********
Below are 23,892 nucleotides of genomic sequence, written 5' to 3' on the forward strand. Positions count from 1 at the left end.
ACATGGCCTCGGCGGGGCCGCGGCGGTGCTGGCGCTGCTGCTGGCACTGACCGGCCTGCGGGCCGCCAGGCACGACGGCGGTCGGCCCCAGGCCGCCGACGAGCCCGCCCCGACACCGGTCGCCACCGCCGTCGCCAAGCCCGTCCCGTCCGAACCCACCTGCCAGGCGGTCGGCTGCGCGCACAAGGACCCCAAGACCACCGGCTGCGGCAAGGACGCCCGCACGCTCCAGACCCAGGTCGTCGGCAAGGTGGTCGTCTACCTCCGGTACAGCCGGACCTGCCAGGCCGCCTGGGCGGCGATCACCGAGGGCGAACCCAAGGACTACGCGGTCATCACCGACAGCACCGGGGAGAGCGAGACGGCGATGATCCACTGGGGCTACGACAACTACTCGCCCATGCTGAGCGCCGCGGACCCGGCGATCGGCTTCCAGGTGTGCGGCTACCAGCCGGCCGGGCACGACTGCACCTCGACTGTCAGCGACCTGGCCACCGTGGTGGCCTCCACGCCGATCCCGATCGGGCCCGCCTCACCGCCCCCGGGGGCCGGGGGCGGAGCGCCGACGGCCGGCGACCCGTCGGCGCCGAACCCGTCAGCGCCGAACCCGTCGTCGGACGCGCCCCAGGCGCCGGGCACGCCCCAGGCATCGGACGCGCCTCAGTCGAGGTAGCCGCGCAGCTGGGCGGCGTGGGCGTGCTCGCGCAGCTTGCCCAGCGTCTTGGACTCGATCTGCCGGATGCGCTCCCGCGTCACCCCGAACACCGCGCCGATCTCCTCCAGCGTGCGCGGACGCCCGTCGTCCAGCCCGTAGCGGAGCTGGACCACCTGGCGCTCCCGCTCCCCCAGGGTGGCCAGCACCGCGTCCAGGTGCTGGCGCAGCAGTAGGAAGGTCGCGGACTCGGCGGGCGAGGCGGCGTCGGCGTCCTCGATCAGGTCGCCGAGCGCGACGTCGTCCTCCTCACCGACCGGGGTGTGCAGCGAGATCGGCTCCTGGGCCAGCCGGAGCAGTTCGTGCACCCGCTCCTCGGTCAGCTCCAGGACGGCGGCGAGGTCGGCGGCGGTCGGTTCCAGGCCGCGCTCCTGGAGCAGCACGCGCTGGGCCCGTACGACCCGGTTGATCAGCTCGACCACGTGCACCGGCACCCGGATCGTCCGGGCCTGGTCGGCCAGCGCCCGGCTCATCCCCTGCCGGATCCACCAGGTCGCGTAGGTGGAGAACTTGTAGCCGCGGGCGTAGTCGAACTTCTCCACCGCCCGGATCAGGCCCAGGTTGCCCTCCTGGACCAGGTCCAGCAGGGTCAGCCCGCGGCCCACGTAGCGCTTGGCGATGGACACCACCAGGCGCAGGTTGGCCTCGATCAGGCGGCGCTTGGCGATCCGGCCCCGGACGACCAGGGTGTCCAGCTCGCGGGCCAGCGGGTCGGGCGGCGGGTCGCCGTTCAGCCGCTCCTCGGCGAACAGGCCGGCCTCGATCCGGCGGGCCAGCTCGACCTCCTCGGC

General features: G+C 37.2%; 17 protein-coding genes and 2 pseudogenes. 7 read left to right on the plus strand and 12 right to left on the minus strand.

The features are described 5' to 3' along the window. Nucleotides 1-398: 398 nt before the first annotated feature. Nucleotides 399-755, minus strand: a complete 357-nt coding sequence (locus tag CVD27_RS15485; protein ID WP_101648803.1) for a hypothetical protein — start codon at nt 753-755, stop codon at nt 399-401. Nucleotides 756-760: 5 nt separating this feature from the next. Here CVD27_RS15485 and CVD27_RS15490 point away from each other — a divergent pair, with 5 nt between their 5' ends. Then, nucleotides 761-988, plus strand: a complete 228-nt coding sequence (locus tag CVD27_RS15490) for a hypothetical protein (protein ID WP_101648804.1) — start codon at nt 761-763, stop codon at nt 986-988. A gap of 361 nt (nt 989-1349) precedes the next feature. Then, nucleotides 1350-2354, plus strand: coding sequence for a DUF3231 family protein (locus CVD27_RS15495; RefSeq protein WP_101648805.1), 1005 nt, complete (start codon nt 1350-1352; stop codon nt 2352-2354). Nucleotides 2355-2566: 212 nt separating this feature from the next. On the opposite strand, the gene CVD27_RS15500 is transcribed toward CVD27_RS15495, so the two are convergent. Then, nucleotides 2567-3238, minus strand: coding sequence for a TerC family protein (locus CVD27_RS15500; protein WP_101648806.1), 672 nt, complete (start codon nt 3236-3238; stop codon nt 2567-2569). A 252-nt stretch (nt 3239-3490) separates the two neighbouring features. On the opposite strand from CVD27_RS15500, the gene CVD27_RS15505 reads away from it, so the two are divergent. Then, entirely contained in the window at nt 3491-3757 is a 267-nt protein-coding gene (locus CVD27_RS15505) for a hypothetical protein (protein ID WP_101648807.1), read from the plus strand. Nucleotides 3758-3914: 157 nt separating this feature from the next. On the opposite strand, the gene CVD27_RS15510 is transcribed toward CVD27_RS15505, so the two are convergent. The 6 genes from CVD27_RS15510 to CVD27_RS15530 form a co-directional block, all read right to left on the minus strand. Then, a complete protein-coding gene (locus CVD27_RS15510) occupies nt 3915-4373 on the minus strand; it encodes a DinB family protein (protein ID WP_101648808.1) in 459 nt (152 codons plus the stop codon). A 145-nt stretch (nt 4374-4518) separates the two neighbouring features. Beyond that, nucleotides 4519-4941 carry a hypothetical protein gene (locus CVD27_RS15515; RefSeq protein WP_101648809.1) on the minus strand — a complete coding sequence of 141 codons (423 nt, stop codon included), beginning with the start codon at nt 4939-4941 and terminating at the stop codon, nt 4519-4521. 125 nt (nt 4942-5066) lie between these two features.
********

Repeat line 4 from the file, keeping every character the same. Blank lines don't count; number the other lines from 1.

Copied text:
The features are described 5' to 3' along the window. Nucleotides 1-398: 398 nt before the first annotated feature. Nucleotides 399-755, minus strand: a complete 357-nt coding sequence (locus tag CVD27_RS15485; protein ID WP_101648803.1) for a hypothetical protein — start codon at nt 753-755, stop codon at nt 399-401. Nucleotides 756-760: 5 nt separating this feature from the next. Here CVD27_RS15485 and CVD27_RS15490 point away from each other — a divergent pair, with 5 nt between their 5' ends. Then, nucleotides 761-988, plus strand: a complete 228-nt coding sequence (locus tag CVD27_RS15490) for a hypothetical protein (protein ID WP_101648804.1) — start codon at nt 761-763, stop codon at nt 986-988. A gap of 361 nt (nt 989-1349) precedes the next feature. Then, nucleotides 1350-2354, plus strand: coding sequence for a DUF3231 family protein (locus CVD27_RS15495; RefSeq protein WP_101648805.1), 1005 nt, complete (start codon nt 1350-1352; stop codon nt 2352-2354). Nucleotides 2355-2566: 212 nt separating this feature from the next. On the opposite strand, the gene CVD27_RS15500 is transcribed toward CVD27_RS15495, so the two are convergent. Then, nucleotides 2567-3238, minus strand: coding sequence for a TerC family protein (locus CVD27_RS15500; protein WP_101648806.1), 672 nt, complete (start codon nt 3236-3238; stop codon nt 2567-2569). A 252-nt stretch (nt 3239-3490) separates the two neighbouring features. On the opposite strand from CVD27_RS15500, the gene CVD27_RS15505 reads away from it, so the two are divergent. Then, entirely contained in the window at nt 3491-3757 is a 267-nt protein-coding gene (locus CVD27_RS15505) for a hypothetical protein (protein ID WP_101648807.1), read from the plus strand. Nucleotides 3758-3914: 157 nt separating this feature from the next. On the opposite strand, the gene CVD27_RS15510 is transcribed toward CVD27_RS15505, so the two are convergent. The 6 genes from CVD27_RS15510 to CVD27_RS15530 form a co-directional block, all read right to left on the minus strand. Then, a complete protein-coding gene (locus CVD27_RS15510) occupies nt 3915-4373 on the minus strand; it encodes a DinB family protein (protein ID WP_101648808.1) in 459 nt (152 codons plus the stop codon). A 145-nt stretch (nt 4374-4518) separates the two neighbouring features. Beyond that, nucleotides 4519-4941 carry a hypothetical protein gene (locus CVD27_RS15515; RefSeq protein WP_101648809.1) on the minus strand — a complete coding sequence of 141 codons (423 nt, stop codon included), beginning with the start codon at nt 4939-4941 and terminating at the stop codon, nt 4519-4521. 125 nt (nt 4942-5066) lie between these two features.